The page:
Pagan PotPourri


* Now here’s something that you don’t see every day: Christian ministers debunking the idiotic notion that procedures that prevent fundie Xians from imposing their views on everyone else constitute a form of discrimination.

Let’s be clear: Christians in the military are not under threat of constant, widespread persecution. Existing military regulations are in place to deal with any problems. Many, if not all, of the cases that Perkins cites as attacks on religious freedom are in actuality the opposite — they are actions taken by the military to ensure the religious freedom of everyone.

If anything, they reflect the military’s appropriate and admirable respect for the diversity of the armed forces and by extension, the diversity of our nation.

To give just one example: Perkins complained about the removal of a painting with a Bible quote in the dining hall of Mountain Home Air Force Base in Idaho. That quote may hold meaning for some, but not all, of the airmen stationed there. Its presence in a chapel during worship would be wholly appropriate, but its placement in a public dining hall is an implicit endorsement of that religious perspective by the base’s military leadership. We doubt Perkins would have been similarly supportive if the base hung up a quotation from the Quran or a comment by a famous atheist.

The religious right has a skewed definition of religious freedom — and their interest lies only in preserving religious freedom for one very specific sectarian point of view. This is not what the Constitution calls for.

Religious freedom is our first freedom, the first clause of the First Amendment. Historically that freedom has been understood to protect an individual’s right to practice their faith freely up until the point where it interferes with someone else’s same right. It has meant that government should strive to stay out of matters of faith — and vice versa — for the better of both institutions.

The far right is making a concerted effort to redefine religious freedom as a catch-all concept that gives “authentic” Christians the right to do what they want, whenever they want, wherever they want. They seek to use positions of authority — including in the military — as platforms to proselytize their faith while seeking to limit the ability of people of other faiths to take a different perspective. When challenged, they present themselves as victims or martyrs and claim the mantle of religious freedom as the ultimate defense.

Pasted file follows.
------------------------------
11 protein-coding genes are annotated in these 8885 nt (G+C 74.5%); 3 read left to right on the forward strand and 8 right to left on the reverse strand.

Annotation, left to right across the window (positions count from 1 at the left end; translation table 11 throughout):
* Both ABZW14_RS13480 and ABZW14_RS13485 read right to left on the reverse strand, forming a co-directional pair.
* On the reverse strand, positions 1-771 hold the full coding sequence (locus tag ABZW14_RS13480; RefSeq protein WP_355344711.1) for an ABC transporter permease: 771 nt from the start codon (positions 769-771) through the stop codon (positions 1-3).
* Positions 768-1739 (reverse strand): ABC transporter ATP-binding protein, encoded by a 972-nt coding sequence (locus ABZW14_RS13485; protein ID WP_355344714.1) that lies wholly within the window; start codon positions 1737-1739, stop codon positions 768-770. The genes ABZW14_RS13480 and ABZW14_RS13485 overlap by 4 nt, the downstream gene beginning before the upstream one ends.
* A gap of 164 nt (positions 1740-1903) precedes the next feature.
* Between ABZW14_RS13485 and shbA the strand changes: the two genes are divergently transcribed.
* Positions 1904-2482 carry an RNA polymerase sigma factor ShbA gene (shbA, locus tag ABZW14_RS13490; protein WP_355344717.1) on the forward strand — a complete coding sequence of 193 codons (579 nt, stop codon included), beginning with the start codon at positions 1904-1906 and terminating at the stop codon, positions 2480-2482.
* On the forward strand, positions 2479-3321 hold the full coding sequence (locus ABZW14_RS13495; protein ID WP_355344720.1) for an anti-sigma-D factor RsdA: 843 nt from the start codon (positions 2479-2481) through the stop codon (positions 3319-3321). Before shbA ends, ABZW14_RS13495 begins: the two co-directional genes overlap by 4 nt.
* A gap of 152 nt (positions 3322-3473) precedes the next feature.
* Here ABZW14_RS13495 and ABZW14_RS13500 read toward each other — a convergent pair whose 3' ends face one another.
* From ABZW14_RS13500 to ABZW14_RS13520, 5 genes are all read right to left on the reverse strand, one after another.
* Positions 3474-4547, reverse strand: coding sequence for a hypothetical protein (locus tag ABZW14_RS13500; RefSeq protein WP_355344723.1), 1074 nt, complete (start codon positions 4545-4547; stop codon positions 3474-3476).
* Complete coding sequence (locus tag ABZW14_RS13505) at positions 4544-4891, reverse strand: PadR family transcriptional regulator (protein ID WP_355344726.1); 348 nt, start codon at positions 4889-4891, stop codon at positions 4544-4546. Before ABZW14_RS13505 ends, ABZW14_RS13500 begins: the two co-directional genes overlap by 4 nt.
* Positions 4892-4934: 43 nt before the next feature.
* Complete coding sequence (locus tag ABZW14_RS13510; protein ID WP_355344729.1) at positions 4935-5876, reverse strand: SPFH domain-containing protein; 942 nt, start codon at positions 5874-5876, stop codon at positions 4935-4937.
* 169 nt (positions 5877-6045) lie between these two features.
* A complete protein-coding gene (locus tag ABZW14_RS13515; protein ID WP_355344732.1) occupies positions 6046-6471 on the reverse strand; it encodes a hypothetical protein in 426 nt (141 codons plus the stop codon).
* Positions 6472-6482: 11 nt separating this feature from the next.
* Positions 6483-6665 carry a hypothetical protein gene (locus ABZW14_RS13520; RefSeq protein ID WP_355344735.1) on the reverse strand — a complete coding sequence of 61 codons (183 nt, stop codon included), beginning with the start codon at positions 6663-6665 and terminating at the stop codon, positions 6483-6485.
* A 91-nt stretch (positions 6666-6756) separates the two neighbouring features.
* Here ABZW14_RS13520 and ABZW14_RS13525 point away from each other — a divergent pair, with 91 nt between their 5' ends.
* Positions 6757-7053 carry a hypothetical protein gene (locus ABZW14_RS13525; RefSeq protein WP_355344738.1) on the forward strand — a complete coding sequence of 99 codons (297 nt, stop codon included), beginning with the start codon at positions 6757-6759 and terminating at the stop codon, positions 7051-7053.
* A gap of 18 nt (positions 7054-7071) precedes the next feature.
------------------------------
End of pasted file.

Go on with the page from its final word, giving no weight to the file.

This is not what our Founding Fathers [Dear Ministers, “Founders” would be less sexist.] intended for civic life or for the military. Our government and our military must protect the rights of all members of the armed forces regardless of faith or belief. And they must be blind to the virtues of any one faith over another. All service members should feel comfortable practicing their faith — or not practicing any faith — as they protect our nation.

More. Like. This. Hat tip: @sarahposner

* My new guilty pleasure is Larkrise to Candelford. If you are as big a fan of late Victorian, early Edwardian fiction as I am, it’s great fun. One thing I’m enjoying is the matter-of-fact inclusion of Pagan cultural artifacts in the life of the villagers. Just one example: Queenie, the Larkrise wisewoman who keeps (and talks to) bees and who uses herbal remedies to heal sick children and help women hoping to conceive. In the second episode of the third season, Queenie leads a ritual to free the spirit of an ancient witch from an old local tree. Her invocation of the elements will be familiar to most modern Pagans. When the town god-botherer becomes upset about this display of “Paganism,” the postmistress, heroine of the series, explains to him that “Pagan” can simply mean a country-dweller.

* Speaking of “Pagan,” it may be time for me to repeat my regular rant about capitalization, especially as more and more Xians boost the signal on the use of “Pagan” as a slur. In English, we capitalize the names of umbrella religious groups and the names of specific religions. Thus, for example, we capitalize “Christianity” and we capitalize “Baptist,” “Methodist,” and “Lutheran.” We capitalize “Judaism,” and we capitalize “Reform,” “Orthodox,” and “Conservative.” We capitalize “Buddhism,” and we capitalize “Theravada” and “Mahayana.”

Thus, we capitalize “Paganism,” and we capitalize, for example, “Wicca,” “Asatru,” and “Kemetic.” As more and more of us are called to respond to media inquiries about the use of the word “Paganism,” it’s a great opportunity to educate members of the media. Paganism is an umbrella term that covers a variety of religions (not “faiths”) and it, and the individual religions under that umbrella, should be capitalized, just like other religions.

*Here’s Charles Loeffler‘s A Pagan Poem. Sit back, close your eyes, and enjoy. Listen for the trumpets; they’re the best part.

Picture found here.

3 responses to “Pagan PotPourri

  1. You may remember that one of the authors of the RNS piece, Rev. Barry Lynn, supplied considerable assistance to the Veterans’ Pentacle Quest in his capacity as Executive Director of Americans United,

    Re. the capitalization issue: in my admittedly limited sample, journalists who have been called on this tend to hide behind the AP Stylebook, interpreting it as if it were Holy Writ. Perhaps lobbying the AP might lead to a change in the practice. Suggestion submitted FWIW.

  2. Nope. No ice giants here!

  3. Mak,

    I almost mentioned that one of the authors was Lynn. He’s one of the good ones. You’re probably right about lobbying the AP.

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